- His time in Nigeria, Europe and Asia
- the reasons why he came to New Zealand
- his understanding of the decision of the Refugee Status Appeals Authority last August
- his understanding of the reasons why his detention is ongoing
- his hopes for release in the future
Mr Ralston considers that, ¡§The issues raised by Mr Zaoui¡¦s detention in New Zealand are of significant public interest¡¨.
 Mr Byers, the Chief Executive Officer of Corrections swore an affidavit. He gives his conclusions as to why he considered an interview of the type sought was not desirable in the public interest. He said:
Such an interview would involve Mr Zaoui directly in the media coverage of the various proceedings and would add to the controversy that had arisen in respect of those proceedings. As with a remand inmate awaiting trial, I considered that an interview of Mr Zaoui could interfere with the integrity of and public confidence in the various processes that Mr Zaoui had put in train. I also considered it relevant that, as I had noted, Mr Zaoui had been able to express his position through submissions made on his behalf in the proceedings and through media comments by his lawyers. I therefore decided to decline Mr van Wel¡¦s request.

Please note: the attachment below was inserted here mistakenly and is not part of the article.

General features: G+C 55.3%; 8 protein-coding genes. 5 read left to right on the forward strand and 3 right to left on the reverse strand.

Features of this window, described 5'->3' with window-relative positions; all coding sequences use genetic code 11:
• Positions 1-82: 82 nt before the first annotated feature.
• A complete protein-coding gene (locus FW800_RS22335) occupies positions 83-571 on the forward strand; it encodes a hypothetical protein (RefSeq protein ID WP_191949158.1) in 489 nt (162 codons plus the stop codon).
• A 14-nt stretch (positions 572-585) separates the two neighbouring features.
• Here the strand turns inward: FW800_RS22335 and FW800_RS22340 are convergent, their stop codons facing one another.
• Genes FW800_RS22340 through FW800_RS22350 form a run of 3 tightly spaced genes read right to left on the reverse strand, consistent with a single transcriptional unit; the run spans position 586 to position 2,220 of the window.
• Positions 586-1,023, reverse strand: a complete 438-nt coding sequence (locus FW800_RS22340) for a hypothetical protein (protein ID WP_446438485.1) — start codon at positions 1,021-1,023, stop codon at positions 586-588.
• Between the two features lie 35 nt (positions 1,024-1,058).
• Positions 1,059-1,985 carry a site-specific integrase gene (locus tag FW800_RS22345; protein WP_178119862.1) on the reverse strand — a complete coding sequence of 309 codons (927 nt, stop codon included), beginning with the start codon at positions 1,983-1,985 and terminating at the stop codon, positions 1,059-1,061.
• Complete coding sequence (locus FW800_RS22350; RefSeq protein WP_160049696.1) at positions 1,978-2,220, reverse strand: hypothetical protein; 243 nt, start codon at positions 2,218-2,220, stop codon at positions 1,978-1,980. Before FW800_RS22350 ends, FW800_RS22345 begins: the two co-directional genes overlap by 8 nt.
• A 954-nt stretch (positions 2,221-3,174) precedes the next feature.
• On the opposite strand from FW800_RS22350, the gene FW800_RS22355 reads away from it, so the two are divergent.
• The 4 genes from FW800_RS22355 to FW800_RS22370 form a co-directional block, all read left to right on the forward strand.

Mr Byers concluded that the security issues in the prison could be managed as could any risk to Mr Zaoui from increase public profile. He noted that the New Zealand Immigration Service and the New Zealand Secret Intelligence Service, the Police and the Department of Prime Minister and Cabinet did not oppose approval of the interview.
 He also took into account the fact that some of the reasons for the security risk certificate were confidential and could not be publicised and that Mr Zaoui¡¦s position had been extensively covered in the media. Finally Mr Byers said he took into account a comment reported in the New Zealand Herald by Harrison J at the conclusion of the hearing of Zaoui v Greig & Anor (HC, Auckland, CIV 2004 404 317, 31 March 2004, Salmon & Harrison JJ,) as follows:
At the end of the hearing Justice Harrison warned Mr Zaoui¡¦s lawyers to be careful a out talking to the media during cases, given their own accusations about Justice Greig¡¨.
Regulation 87 is ultra vires
 Although pleaded last of the causes of action I turn firstly to the submission that Regulation 87 is ultra vires.
 Regulation 87 and 88 state:
87 Restrictions on certain interviews and recordings
(1) Without first obtaining the written approval of both the Secretary and the inmate concerned, no person may¡X
(a) interview an inmate, for the purpose of¡X
(i) obtaining information and publishing or broadcasting it; or
(ii) publishing or broadcasting a transcript or description of the interview; or